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[302] the two Free Soil senators only. They united in saying that the speech marked ‘a new era’ in American history. Hale said Sumner had ‘done enough by the effort he has made here today to place himself side by side with the first orators of antiquity, and as far ahead of any living American orator as freedom is ahead of slavery;’ and that he had ‘made a draft upon the gratitude of the friends of humanity and of liberty that will not be paid through many generations, and the memory of which shall endure as long as the English language is spoken, or the history of this republic forms a part of the annals of the world.’ Chase defended Sumner's choice of time, to which he had been driven by the Senate's refusal to grant him in July the customary courtesy. He said further:—

The argument which my friend from Massachusetts has addressed to us to-day was not an assault upon the Constitution. It was a noble vindication of that great charter of government from the perversions of the advocates of the Fugitive Slave Act. . . .What has the senator from Massachusetts asserted? That the fugitive-servant clause of the Constitution is a clause of compact between the States, and confers no legislative power upon Congress. He has arrayed history and reason in support of this proposition; and I avow my conviction, now and here, that logically and historically his argument is impregnable, entirely impregnable.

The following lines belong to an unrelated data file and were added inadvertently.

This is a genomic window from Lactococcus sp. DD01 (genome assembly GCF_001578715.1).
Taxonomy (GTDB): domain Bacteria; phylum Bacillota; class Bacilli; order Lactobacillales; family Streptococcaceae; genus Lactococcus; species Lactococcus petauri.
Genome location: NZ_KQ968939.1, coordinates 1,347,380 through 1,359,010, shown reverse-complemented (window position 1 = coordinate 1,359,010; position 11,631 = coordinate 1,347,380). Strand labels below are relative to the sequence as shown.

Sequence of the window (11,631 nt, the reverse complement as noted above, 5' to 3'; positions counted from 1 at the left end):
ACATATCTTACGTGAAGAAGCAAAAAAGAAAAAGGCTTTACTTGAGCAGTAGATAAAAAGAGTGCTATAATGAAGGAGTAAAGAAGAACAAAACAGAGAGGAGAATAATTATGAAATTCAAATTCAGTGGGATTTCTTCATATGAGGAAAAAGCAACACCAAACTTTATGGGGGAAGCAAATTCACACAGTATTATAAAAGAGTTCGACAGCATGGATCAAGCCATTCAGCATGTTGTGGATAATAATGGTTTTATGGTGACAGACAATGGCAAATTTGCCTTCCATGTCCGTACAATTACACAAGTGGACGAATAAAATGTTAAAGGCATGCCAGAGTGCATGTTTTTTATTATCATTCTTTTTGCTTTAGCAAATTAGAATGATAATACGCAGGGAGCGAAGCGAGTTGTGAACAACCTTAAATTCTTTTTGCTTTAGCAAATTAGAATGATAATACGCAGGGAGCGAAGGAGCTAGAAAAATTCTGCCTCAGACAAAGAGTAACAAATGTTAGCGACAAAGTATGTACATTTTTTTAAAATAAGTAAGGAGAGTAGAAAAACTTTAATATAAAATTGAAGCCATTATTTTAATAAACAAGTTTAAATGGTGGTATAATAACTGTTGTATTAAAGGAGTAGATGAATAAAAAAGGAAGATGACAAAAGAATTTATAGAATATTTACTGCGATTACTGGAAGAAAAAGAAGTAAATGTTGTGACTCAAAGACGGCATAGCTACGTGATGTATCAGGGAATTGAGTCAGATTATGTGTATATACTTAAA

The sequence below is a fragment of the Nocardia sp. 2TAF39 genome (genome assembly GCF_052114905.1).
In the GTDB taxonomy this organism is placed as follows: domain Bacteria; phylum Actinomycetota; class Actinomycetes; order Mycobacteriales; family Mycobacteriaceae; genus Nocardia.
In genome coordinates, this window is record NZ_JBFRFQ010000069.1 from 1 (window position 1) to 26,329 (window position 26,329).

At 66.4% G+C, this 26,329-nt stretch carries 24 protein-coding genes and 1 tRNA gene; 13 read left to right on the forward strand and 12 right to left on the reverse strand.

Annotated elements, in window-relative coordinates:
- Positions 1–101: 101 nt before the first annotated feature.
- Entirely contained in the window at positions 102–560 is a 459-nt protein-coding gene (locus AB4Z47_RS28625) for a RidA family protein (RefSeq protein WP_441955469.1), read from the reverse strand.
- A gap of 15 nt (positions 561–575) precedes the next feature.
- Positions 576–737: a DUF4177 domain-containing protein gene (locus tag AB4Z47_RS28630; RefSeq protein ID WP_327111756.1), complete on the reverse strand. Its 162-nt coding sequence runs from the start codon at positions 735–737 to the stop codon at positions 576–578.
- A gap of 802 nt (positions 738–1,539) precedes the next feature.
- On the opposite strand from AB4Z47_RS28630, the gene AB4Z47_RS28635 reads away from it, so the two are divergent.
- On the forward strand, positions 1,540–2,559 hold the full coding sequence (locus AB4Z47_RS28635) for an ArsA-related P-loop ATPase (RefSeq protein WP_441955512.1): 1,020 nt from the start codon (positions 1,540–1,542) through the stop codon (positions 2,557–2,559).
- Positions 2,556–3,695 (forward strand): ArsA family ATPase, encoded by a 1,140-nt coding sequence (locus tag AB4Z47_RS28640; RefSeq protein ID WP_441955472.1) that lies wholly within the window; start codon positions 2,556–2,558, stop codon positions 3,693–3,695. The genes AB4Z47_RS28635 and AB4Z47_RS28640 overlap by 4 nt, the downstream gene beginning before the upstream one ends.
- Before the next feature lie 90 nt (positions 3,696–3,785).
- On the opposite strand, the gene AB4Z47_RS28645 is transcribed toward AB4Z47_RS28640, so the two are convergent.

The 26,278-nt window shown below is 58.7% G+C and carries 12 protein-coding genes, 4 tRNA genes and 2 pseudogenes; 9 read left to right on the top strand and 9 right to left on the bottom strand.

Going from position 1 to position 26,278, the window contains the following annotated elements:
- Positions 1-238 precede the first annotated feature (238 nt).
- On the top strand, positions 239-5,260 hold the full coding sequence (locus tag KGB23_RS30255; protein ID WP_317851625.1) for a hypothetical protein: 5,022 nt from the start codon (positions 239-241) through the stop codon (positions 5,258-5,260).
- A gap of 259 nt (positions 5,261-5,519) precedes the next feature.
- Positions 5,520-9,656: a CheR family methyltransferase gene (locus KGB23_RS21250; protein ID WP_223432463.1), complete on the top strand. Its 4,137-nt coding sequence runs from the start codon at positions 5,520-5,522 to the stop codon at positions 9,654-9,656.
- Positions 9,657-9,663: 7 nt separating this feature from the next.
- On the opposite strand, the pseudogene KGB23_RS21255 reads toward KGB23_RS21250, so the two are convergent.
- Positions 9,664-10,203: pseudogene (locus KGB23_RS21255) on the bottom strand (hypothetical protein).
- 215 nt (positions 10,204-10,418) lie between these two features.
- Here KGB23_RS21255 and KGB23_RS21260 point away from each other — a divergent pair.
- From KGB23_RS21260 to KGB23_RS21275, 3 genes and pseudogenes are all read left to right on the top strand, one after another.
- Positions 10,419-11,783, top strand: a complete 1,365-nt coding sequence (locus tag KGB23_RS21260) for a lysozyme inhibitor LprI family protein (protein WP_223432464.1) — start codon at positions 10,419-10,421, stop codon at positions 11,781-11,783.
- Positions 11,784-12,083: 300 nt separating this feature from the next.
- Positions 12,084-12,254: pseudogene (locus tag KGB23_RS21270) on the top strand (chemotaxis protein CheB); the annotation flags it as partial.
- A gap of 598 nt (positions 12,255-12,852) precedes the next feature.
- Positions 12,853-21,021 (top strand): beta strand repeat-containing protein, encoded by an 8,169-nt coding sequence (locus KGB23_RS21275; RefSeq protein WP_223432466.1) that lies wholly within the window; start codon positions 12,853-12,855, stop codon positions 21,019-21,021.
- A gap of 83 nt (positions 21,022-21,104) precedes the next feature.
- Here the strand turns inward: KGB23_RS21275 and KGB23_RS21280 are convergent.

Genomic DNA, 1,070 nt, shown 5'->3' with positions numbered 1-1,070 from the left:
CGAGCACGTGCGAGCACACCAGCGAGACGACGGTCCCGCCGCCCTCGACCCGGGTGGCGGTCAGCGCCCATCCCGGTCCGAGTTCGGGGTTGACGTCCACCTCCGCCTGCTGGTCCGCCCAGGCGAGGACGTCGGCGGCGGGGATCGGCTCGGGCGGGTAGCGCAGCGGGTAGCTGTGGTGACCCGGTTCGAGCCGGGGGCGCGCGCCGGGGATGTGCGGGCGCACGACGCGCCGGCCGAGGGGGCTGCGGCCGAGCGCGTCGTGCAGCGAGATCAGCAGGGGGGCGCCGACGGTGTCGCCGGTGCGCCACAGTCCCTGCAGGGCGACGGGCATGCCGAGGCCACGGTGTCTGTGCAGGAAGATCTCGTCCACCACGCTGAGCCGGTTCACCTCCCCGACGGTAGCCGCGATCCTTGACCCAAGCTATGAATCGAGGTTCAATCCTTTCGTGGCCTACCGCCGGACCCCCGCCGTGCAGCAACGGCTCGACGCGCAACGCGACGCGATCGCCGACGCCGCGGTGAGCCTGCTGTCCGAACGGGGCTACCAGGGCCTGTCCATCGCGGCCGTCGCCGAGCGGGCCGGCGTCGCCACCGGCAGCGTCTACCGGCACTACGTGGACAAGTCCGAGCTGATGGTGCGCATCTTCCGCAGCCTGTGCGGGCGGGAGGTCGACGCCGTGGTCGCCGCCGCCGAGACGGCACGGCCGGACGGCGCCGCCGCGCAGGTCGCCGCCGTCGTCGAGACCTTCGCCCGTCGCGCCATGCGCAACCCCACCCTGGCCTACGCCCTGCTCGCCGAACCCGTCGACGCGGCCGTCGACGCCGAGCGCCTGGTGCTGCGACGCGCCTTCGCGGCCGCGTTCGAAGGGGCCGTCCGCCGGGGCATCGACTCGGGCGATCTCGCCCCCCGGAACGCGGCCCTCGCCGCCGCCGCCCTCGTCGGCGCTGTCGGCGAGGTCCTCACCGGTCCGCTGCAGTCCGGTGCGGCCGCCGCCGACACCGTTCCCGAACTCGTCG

The two senators, Clemens and Badger, who violated the proprieties of the Senate in their rebukes of Sumner, lived to regard him in a different light. The former, in a letter to Sumner, Nov. 21, 1864, marked ‘private,’ and written from Philadelphia, avowed himself a Unionist, and stated his purpose to live in the North, occupied with literary pursuits, unless he returned to Alabama for the purpose of restoring that State to the Union. Six months later he died at Huntsville. Badger was nominated at the next session after Sumner's speech as a justice of the Supreme Court, and to his surprise found Sumner supporting his confirmation by voice as well as vote. After his rejection by the Senate for political reasons, he wrote to Sumner a letter, Feb. 11, 1853, acknowledging that he was the only senator who had any reason to entertain feelings of unkindness towards himself, regretting the expressions he had indulged in during the debate of the previous session, designed at the time, as he now confessed, to be directly and personally offensive to Sumner, and expressing his sense of Sumner's generous magnanimity. Sumner replied:—

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